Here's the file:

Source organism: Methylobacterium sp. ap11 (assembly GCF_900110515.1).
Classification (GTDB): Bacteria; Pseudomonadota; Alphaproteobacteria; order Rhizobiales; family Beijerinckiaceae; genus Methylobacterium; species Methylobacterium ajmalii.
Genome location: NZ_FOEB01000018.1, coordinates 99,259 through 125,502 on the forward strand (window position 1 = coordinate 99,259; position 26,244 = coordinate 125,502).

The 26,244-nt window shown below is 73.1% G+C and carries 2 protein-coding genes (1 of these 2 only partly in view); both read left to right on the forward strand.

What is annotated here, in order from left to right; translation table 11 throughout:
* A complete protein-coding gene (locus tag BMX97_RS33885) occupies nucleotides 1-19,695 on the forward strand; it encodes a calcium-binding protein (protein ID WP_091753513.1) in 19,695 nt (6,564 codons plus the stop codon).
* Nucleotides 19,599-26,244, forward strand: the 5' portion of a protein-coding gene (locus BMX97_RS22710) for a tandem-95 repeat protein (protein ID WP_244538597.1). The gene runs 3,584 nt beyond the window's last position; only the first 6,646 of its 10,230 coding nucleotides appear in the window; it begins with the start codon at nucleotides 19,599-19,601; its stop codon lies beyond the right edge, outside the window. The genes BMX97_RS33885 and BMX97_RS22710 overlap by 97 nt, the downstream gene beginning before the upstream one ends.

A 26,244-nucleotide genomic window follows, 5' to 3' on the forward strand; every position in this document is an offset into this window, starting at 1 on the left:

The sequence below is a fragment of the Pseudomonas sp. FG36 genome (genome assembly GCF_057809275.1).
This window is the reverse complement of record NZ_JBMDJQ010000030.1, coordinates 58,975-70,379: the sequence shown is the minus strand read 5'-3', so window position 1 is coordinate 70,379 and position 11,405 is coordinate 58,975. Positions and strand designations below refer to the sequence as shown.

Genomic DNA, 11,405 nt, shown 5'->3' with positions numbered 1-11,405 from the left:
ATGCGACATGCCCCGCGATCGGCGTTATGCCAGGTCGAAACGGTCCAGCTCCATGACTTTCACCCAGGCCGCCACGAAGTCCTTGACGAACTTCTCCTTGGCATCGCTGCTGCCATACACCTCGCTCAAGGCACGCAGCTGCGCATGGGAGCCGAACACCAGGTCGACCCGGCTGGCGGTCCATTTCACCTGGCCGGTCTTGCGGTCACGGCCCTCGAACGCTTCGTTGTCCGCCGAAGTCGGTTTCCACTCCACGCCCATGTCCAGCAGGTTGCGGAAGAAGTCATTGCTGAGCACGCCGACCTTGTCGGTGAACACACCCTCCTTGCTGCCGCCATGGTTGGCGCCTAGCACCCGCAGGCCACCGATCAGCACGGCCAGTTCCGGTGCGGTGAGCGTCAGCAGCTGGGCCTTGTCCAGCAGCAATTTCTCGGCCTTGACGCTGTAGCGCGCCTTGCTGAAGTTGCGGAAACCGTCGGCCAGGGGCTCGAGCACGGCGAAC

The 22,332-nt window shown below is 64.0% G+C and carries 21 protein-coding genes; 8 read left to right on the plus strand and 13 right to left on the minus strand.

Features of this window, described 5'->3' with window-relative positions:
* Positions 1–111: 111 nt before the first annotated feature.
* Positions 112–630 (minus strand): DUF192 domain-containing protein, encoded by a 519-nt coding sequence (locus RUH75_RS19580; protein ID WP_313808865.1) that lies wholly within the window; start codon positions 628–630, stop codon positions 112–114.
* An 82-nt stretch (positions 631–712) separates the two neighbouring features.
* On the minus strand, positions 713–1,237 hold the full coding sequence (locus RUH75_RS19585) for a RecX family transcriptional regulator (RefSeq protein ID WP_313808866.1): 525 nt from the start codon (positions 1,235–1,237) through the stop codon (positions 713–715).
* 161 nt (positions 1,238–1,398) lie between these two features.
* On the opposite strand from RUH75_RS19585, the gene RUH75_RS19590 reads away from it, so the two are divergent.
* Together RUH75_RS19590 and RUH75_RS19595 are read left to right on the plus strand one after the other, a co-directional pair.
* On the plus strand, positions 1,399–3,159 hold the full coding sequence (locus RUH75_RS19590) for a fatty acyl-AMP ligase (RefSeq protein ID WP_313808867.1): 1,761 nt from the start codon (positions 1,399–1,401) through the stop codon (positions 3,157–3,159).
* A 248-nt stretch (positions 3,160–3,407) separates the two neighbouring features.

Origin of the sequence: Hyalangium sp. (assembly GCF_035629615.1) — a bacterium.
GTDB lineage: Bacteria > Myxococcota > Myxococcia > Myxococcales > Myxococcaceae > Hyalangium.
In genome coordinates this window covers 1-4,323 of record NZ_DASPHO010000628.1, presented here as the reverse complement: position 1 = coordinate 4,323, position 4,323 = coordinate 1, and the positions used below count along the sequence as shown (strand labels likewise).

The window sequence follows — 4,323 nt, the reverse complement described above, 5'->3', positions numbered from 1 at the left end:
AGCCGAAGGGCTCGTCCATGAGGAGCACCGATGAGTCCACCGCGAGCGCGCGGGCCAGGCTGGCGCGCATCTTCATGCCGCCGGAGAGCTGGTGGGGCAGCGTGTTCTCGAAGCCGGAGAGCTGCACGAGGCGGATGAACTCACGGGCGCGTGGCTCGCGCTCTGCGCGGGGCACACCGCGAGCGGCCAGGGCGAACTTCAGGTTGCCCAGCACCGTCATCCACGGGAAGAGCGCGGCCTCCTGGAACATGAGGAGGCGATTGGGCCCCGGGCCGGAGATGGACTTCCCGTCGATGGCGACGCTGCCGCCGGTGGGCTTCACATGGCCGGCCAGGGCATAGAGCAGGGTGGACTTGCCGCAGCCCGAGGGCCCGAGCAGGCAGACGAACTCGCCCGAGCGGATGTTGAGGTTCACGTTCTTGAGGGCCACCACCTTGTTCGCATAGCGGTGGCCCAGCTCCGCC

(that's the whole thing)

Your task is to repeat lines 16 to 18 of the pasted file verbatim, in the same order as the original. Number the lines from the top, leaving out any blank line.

* Positions 112–630 (minus strand): DUF192 domain-containing protein, encoded by a 519-nt coding sequence (locus RUH75_RS19580; protein ID WP_313808865.1) that lies wholly within the window; start codon positions 628–630, stop codon positions 112–114.
* An 82-nt stretch (positions 631–712) separates the two neighbouring features.
* On the minus strand, positions 713–1,237 hold the full coding sequence (locus RUH75_RS19585) for a RecX family transcriptional regulator (RefSeq protein ID WP_313808866.1): 525 nt from the start codon (positions 1,235–1,237) through the stop codon (positions 713–715).